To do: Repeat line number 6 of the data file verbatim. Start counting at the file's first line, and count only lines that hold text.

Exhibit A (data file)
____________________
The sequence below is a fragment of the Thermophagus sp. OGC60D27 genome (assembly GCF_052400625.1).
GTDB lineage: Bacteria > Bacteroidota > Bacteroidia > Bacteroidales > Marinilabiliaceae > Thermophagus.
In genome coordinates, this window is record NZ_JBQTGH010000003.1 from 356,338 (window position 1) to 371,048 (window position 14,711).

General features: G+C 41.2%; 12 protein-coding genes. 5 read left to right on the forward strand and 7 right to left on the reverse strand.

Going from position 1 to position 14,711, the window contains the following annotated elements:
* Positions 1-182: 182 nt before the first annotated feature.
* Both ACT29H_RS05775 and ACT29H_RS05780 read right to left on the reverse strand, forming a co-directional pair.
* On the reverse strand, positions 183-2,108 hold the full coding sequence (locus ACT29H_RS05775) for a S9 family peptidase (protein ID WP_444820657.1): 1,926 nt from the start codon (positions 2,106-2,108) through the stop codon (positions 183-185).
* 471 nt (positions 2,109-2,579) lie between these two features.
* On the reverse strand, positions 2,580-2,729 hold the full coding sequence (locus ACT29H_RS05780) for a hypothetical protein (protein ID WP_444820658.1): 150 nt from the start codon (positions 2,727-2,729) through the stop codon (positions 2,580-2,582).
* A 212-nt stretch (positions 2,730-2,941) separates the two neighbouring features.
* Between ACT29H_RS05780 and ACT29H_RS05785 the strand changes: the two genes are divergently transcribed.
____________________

* Positions 1-182: 182 nt before the first annotated feature.